FYS 030 (CRN 6963) - Adolescence in Film & Fiction
Beth Younger
TR 12:30-1:45 PM

This FYS examines the many ways that adolescence is depicted and constructed in fiction and American film.

FYS 031 (CRN 7002) - Artistic Inquiry: Building Foundations in Research and Writing
Maureen Yuen
MW 12:30-1:45 PM

This student-centered course will equip first-year students with essential research skills in the arts. Students will learn to discern reliable sources, how to correctly cite them, conduct effective research, and articulate compelling arguments. They will gain invaluable skills for academic success and future scholarly pursuits.

FYS 032 (CRN 6973) - What's in Your Water?
Claire Hruby
TR 12:30-1:45 PM

In this course, students will learn about local and international water quality issues. Students will visit local water bodies, take samples, learn about the effects of contaminants on human health and ecosystems, and report on their investigations in writing and via various media. 

FYS 037 (CRN 6490) - South Africa
Melisa Klimeszewski
TR 12:30-1:45 PM

This seminar studies the literature and culture of South Africa through novels, films, biography, shot stories, and poetry. Students will understand figures like Nelson Mandela and Steve Biko in depth as they learn about the history of apartheid, Black consciousness, and coalitions against racism through detailed analysis of literary text. Students with interest in African Studies, Social Justice, English, Politics, International Relations, and History may find this course particularly rewarding.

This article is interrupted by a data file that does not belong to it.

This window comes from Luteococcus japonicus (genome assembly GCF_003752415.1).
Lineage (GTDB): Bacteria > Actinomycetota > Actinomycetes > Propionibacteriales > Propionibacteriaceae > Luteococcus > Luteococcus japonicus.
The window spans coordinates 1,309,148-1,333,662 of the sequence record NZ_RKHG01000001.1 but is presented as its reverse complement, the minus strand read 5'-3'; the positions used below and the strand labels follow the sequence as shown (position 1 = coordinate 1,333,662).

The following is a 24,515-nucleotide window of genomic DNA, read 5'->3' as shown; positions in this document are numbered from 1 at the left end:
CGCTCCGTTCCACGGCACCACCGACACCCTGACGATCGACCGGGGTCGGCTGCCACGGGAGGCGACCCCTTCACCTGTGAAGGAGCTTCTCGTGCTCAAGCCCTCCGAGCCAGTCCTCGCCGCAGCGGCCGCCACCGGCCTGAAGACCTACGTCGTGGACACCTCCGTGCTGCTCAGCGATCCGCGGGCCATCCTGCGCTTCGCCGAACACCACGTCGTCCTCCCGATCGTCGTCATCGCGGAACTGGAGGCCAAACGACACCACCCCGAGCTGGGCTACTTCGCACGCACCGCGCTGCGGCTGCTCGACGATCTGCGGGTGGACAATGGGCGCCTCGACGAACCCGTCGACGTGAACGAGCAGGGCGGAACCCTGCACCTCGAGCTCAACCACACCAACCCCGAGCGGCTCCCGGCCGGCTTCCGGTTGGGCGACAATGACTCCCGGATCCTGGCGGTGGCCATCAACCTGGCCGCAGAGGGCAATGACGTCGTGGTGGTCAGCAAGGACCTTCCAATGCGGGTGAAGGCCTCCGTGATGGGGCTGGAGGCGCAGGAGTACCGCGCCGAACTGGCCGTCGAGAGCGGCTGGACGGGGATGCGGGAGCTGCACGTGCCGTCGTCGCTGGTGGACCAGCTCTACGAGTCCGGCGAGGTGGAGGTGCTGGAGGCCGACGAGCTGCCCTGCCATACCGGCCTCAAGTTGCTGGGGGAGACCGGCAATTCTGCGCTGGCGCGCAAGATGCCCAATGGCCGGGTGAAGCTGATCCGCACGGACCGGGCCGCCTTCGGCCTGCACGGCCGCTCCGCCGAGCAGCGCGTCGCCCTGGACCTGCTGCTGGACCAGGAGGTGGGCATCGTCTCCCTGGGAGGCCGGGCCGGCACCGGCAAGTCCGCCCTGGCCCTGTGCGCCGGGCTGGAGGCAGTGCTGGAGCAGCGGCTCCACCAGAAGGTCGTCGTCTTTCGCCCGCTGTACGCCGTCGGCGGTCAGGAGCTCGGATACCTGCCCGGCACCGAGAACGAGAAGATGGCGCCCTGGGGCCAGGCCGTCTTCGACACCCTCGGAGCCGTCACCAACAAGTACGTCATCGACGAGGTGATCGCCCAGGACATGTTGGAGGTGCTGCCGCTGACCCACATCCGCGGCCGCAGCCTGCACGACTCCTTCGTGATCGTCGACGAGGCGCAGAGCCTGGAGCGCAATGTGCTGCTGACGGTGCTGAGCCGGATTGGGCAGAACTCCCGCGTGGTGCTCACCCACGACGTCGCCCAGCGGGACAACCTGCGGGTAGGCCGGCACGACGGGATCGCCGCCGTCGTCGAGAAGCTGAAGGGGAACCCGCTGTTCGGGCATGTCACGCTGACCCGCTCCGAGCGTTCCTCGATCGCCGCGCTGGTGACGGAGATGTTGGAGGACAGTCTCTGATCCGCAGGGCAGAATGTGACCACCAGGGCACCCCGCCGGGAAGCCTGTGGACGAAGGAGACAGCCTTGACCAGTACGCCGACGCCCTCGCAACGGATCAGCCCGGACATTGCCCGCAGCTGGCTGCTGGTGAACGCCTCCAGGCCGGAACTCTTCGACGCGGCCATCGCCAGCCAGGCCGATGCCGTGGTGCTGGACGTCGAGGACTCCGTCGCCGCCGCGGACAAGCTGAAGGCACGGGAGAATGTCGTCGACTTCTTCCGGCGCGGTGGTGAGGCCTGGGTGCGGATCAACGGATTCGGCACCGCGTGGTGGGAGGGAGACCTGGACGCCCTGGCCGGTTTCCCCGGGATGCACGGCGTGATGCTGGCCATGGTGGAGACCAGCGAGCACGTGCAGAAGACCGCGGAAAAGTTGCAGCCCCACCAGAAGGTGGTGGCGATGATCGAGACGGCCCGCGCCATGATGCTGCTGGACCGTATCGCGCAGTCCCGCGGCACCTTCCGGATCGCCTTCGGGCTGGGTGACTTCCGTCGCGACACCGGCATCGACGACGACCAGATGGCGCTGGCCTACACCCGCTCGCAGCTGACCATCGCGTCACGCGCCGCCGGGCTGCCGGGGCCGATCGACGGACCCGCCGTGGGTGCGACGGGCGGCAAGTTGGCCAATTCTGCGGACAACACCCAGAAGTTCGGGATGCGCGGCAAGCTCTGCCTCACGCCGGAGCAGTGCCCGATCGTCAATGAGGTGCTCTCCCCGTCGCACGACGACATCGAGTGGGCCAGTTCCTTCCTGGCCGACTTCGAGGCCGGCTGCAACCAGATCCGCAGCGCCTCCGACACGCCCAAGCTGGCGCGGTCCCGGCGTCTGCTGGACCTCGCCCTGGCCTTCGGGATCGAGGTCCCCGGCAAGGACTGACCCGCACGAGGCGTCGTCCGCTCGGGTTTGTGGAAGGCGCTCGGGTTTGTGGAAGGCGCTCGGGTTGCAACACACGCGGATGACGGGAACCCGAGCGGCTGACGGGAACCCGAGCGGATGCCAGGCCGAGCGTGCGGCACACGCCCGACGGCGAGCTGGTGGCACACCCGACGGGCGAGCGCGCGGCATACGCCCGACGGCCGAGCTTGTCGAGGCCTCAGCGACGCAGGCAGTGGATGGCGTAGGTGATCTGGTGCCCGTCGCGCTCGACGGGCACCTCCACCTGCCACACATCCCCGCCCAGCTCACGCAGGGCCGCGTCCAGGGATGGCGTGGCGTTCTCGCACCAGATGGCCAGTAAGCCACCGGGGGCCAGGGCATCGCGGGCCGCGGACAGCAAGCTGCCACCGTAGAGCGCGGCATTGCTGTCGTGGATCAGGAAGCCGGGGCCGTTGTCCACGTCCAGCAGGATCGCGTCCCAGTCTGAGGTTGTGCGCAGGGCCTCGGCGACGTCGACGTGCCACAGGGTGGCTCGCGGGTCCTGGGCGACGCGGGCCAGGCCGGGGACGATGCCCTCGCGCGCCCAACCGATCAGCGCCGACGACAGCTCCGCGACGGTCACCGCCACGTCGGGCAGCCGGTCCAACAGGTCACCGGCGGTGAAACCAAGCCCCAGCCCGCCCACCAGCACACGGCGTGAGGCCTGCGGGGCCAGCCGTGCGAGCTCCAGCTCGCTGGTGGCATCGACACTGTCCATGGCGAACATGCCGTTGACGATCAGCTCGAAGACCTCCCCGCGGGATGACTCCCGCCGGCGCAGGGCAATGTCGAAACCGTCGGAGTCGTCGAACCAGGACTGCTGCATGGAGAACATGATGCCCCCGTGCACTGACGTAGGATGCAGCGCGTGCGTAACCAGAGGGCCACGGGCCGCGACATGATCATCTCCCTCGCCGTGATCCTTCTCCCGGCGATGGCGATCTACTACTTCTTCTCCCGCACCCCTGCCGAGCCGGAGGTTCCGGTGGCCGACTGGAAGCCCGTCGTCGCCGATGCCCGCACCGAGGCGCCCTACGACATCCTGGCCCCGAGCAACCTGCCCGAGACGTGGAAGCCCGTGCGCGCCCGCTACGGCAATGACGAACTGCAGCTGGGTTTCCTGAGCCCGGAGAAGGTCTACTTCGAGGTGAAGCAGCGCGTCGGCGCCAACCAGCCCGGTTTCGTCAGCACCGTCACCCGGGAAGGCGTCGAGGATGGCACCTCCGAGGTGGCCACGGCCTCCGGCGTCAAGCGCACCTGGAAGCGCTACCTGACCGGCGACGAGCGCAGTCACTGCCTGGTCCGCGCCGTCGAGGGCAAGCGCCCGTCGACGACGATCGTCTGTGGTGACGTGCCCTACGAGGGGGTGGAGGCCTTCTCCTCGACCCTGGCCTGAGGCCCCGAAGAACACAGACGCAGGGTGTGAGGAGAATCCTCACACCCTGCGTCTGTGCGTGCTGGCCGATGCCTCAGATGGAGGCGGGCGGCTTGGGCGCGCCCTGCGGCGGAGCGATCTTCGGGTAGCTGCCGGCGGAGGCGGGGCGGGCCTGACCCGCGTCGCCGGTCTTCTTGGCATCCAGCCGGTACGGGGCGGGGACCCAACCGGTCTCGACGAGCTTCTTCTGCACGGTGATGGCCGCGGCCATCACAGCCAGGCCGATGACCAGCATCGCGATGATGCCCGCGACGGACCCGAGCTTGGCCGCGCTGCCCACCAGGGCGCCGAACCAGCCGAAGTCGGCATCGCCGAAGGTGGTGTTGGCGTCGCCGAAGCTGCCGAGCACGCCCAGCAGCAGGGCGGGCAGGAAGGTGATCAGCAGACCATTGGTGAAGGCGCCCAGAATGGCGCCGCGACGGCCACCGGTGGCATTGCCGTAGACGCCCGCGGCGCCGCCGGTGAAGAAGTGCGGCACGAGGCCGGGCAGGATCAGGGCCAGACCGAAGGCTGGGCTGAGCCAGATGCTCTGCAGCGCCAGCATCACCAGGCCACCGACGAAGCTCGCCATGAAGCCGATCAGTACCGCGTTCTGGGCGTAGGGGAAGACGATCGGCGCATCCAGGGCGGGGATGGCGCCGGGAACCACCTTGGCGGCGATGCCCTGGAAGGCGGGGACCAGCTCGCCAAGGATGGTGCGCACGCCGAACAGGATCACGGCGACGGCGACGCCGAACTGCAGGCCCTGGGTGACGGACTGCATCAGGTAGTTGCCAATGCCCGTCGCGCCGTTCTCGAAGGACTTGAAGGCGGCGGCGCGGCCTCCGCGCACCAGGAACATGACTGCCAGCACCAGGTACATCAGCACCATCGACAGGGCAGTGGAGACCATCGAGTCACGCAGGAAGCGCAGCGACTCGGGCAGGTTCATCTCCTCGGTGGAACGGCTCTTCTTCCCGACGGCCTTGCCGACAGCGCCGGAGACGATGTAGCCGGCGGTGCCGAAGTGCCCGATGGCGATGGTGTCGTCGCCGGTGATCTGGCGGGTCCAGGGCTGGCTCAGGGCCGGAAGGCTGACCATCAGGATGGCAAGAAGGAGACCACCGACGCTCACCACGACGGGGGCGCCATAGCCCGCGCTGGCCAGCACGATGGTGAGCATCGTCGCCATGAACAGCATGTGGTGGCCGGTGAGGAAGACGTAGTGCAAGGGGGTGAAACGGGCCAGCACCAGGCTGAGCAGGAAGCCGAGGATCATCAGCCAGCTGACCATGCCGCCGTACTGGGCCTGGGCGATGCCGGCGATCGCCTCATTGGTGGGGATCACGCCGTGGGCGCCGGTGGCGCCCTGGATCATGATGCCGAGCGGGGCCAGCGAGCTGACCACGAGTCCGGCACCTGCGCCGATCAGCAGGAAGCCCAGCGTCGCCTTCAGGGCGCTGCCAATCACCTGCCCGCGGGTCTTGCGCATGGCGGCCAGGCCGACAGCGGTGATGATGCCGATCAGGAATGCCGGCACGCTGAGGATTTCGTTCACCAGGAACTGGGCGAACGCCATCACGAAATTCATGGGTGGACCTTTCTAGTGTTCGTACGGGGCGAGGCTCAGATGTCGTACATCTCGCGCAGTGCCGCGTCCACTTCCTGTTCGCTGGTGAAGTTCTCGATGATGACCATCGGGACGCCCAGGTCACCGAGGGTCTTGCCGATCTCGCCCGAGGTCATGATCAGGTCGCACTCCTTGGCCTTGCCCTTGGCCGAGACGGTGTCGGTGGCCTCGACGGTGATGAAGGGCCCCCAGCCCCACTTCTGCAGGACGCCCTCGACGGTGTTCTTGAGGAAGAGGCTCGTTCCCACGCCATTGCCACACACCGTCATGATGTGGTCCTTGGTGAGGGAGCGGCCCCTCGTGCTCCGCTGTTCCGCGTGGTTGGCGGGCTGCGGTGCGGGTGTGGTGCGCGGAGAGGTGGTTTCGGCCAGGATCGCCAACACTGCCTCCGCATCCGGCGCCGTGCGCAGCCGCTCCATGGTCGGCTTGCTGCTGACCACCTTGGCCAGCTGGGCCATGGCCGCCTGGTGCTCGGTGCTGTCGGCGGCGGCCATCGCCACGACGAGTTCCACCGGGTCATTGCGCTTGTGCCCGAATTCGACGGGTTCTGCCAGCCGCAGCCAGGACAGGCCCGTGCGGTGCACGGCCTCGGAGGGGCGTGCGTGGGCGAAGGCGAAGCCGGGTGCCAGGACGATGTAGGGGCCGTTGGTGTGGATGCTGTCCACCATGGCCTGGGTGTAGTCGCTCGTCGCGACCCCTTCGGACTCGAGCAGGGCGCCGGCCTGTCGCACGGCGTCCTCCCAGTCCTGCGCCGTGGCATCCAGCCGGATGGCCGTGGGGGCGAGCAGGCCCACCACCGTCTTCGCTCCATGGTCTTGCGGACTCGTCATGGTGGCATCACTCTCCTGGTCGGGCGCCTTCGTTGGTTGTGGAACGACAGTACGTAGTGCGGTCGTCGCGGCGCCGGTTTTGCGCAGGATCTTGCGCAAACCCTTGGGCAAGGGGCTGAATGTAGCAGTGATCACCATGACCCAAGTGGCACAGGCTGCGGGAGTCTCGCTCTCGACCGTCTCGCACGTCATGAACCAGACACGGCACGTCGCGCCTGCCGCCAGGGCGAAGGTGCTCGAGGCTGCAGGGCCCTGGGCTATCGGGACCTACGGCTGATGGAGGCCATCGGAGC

FYS 039 (CRN 6977) - A Small Dose of Toxicology
James Sacco
MW 12:30-1:45 PM

Rapid advances in science and technology have produced enormous benefits but have also created undesirable dangers that impact human health and the environment. How do we deal with products that make our lives better but that also harbor a potential for harm? Why are we still confronted, on a daily basis, by toxins in our food, air and water? Through selected readings and movies, class discussions, and presentations, students will study and research the controversial impact of poisons on our society.

FYS 044 (CRN 7058) - This Ain't no Disco: the Alternative and Electronic Music of the 1980s
Geoff Wall
TR 12:30-1:45 PM

This course examines the rise of alternative and electronic music in the 1980s and its influence on pop culture then and today. We use album reviews and reflection papers to analyze the music of this period and contextualize the genres of alternative music in the 1980s.